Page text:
I was looking for the little clipping from Gourmet that my mother saved for years, but them I'm came across this link on Food.com. So this is my New Years gift to you.....The original recipe for one of my families favorite holiday desserts! Try this one..It's easy and incredibly wonderful!
So what are the fragrances that say Happy Holidays to you?
Hasn’t it been an incredibly beautiful autumn? Watching the leaves turn their magnificent shades of russet and gold puts me in the mood for fires, feasts and long evenings spent with my family, eating comforting foods and quietly enjoying each others companionship. Because the holiday season is soon to be upon us I’m already planning my menus and of course trying to decide how to set my tables, which is for me always the most fun of all!
I’ve been thinking for quite sometime now about family gatherings, and what they mean to us. As I was growing up, there were beautiful things that my mother always used on her table, seasonal items that made each celebration unique. When I was very young, she taught me to fill her traditional wicker cornucopia at Thanksgiving with an overflowing abundance of fruits, nuts and flowers, a centerpiece that I still create today. This beautiful symbol of harvest abundance has long been associated with the turning of the wheel of the year towards autumn.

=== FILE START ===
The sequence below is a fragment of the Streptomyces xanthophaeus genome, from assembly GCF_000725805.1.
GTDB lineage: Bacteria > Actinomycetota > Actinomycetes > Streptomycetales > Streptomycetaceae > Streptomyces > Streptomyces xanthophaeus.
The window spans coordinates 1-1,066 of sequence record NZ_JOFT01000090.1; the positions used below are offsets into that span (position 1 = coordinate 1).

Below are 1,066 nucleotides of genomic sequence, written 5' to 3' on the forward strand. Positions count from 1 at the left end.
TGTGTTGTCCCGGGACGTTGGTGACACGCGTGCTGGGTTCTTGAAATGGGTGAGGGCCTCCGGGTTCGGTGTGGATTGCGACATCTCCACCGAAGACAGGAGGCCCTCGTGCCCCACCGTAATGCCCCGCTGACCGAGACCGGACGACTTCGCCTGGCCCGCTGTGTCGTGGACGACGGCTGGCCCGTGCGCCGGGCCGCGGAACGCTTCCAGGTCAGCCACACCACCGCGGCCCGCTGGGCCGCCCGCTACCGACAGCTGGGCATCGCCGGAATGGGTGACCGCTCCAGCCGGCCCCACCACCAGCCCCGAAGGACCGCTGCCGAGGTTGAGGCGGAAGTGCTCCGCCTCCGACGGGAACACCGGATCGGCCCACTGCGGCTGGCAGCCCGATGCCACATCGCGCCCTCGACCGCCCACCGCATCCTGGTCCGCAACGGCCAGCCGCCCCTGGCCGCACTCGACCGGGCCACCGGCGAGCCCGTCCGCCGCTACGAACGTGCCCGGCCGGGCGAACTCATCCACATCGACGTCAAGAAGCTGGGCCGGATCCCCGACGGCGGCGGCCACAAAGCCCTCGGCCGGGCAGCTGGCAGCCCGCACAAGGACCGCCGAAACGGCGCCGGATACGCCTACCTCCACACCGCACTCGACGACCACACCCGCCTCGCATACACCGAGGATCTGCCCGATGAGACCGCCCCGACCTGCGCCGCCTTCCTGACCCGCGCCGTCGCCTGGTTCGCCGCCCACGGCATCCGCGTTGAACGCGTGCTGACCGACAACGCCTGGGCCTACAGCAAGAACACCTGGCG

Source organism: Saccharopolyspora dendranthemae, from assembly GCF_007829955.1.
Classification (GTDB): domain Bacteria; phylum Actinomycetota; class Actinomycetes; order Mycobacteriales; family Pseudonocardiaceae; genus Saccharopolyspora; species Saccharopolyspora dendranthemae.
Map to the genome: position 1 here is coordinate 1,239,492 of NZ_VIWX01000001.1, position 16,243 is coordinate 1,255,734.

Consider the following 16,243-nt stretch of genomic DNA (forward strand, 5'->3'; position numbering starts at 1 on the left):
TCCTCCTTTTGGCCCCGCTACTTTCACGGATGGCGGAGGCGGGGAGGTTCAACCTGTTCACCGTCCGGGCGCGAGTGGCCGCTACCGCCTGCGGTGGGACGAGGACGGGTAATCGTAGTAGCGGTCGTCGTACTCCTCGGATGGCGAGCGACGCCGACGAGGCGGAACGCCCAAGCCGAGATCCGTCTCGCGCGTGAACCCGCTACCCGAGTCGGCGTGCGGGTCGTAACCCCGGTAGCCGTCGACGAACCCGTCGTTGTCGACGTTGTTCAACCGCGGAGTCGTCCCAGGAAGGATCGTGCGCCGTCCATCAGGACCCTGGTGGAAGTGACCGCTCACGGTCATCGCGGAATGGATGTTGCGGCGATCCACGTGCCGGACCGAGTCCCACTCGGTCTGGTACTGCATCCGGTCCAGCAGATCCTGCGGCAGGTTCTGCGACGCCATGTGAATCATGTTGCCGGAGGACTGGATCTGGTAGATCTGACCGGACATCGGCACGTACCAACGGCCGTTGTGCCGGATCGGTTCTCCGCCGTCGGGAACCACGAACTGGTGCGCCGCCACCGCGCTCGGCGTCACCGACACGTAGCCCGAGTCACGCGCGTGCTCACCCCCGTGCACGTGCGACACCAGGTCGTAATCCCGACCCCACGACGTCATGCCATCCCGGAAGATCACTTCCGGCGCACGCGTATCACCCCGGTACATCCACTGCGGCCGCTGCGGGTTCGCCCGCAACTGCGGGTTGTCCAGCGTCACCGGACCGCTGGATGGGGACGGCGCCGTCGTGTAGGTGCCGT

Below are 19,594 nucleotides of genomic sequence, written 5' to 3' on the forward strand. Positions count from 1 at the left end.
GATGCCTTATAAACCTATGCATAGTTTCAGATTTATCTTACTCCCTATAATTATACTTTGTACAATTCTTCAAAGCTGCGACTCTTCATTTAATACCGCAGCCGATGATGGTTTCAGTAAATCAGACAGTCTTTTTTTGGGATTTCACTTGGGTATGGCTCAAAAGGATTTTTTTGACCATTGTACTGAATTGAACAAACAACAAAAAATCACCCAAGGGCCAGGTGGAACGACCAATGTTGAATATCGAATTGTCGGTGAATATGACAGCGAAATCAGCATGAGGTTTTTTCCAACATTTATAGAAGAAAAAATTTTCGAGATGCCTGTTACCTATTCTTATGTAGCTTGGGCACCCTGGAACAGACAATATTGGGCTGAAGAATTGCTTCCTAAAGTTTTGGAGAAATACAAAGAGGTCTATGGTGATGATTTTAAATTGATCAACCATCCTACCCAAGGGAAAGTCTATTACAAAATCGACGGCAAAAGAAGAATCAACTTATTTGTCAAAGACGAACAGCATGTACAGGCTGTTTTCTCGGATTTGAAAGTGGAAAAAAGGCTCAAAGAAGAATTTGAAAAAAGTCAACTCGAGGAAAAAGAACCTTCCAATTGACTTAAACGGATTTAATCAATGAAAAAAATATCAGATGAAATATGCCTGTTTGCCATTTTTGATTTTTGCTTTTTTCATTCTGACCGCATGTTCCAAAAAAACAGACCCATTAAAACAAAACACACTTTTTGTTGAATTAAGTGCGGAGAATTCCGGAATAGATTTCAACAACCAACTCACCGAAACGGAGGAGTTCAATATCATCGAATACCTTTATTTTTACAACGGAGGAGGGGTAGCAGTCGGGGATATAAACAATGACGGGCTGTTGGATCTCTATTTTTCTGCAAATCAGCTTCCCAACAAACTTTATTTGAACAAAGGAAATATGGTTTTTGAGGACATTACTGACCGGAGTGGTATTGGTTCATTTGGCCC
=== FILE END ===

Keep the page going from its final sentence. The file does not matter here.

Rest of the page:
For many years, traditional woven cornucopias were difficult to find, but thankfully almost any craft store sells them year round. It is also possible to create the same effect with a lovely basket, made from wicker or any other material. Don’t limit yourself to using the cornucopia for only Thanksgiving though. I’ve filled them with Christmas balls, candy canes, holly and ivy and lots of pine boughs for a festive look on the sideboard.
Many of us have beautiful pieces of antique silver, gorgeous family pieces, stashed away and rarely used. I encourage you to examine those long forgotten treasures for a suitable vessel to create your holiday centerpiece.
Many pieces of silver can be used as centerpieces, even if this was not their original purpose. I’ve even used a tea service as a beautiful seasonal arrangement by filling each piece with flowers and surrounding them with gourds, fruit and nuts.
Single salt cellars or antique cordial glasses each filled with a small bouquet can be used as individual centerpieces on your table, making each guest feel very special. Once you’ve chosen the pieces to work with, the fun begins! Have fun arranging it so that all of the lusciousness and sensuality of the season spills out everywhere!
A simple trip to the grocery store will provide you with lots of inspiration! Mini pumpkins that you can paint and/or gild, bunches of grapes, French chestnuts, pears and apples, squashes and gourds, the choices are endless! Don’t forget some lovely mums, sunflowers or even roses to poke in and out of the abundance of fruit. If you use roses, don’t forget the florist’s tubes so that they stay fresh.